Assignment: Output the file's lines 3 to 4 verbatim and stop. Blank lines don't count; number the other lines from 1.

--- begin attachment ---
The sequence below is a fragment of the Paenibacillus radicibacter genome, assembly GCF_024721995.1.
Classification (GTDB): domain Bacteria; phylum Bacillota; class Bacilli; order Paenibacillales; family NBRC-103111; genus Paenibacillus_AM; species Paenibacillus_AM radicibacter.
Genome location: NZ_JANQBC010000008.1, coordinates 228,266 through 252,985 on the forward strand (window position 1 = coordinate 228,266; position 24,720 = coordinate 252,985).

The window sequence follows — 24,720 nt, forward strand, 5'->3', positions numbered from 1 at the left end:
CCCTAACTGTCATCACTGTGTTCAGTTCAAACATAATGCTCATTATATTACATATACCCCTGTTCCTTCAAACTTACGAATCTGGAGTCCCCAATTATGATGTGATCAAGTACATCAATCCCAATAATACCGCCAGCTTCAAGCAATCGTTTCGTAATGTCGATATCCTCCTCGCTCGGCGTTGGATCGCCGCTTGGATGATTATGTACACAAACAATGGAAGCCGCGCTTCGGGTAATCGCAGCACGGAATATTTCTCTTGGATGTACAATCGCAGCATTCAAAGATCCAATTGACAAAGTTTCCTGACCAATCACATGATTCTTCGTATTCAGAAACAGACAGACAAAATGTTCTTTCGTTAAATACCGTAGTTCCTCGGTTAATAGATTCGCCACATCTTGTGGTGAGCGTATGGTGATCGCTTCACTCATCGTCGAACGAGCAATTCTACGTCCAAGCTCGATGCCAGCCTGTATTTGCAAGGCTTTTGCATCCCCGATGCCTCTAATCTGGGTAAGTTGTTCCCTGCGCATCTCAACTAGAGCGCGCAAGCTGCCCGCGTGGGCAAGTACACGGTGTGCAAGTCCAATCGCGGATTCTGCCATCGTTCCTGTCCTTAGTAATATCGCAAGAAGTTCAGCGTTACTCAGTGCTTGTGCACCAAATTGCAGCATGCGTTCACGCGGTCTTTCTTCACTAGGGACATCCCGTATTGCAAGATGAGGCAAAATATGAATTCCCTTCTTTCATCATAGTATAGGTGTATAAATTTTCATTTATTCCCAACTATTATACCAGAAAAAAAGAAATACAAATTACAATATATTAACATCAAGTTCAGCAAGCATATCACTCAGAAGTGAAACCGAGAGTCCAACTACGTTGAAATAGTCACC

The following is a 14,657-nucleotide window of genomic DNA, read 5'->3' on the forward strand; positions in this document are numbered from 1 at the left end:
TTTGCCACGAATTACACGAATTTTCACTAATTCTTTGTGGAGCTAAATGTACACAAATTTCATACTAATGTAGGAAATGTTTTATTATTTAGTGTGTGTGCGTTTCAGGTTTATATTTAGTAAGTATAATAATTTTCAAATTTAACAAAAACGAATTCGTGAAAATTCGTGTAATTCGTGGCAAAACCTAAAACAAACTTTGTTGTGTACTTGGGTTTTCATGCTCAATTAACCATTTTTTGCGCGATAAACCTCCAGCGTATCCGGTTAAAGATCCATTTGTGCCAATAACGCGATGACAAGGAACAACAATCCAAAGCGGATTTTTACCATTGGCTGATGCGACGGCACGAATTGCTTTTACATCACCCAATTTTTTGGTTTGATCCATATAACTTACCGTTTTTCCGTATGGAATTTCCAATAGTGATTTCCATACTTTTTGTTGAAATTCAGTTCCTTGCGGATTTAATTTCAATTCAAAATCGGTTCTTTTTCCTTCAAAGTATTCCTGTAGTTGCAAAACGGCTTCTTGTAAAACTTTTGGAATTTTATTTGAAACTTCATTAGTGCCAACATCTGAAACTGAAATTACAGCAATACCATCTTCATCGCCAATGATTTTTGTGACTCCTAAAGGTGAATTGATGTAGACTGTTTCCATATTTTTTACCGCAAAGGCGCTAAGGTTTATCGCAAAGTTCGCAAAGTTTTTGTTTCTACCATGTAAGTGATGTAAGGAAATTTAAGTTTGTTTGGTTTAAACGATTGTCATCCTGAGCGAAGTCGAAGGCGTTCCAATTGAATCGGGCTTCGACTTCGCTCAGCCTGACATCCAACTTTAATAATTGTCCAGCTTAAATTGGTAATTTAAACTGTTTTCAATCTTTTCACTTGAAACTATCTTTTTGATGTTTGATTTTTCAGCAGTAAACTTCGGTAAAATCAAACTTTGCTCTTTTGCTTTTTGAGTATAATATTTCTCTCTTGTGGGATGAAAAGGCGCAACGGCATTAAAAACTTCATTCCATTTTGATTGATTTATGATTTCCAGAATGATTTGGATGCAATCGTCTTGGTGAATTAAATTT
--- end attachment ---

Genome location: NZ_JANQBC010000008.1, coordinates 228,266 through 252,985 on the forward strand (window position 1 = coordinate 228,266; position 24,720 = coordinate 252,985).

The window sequence follows — 24,720 nt, forward strand, 5'->3', positions numbered from 1 at the left end: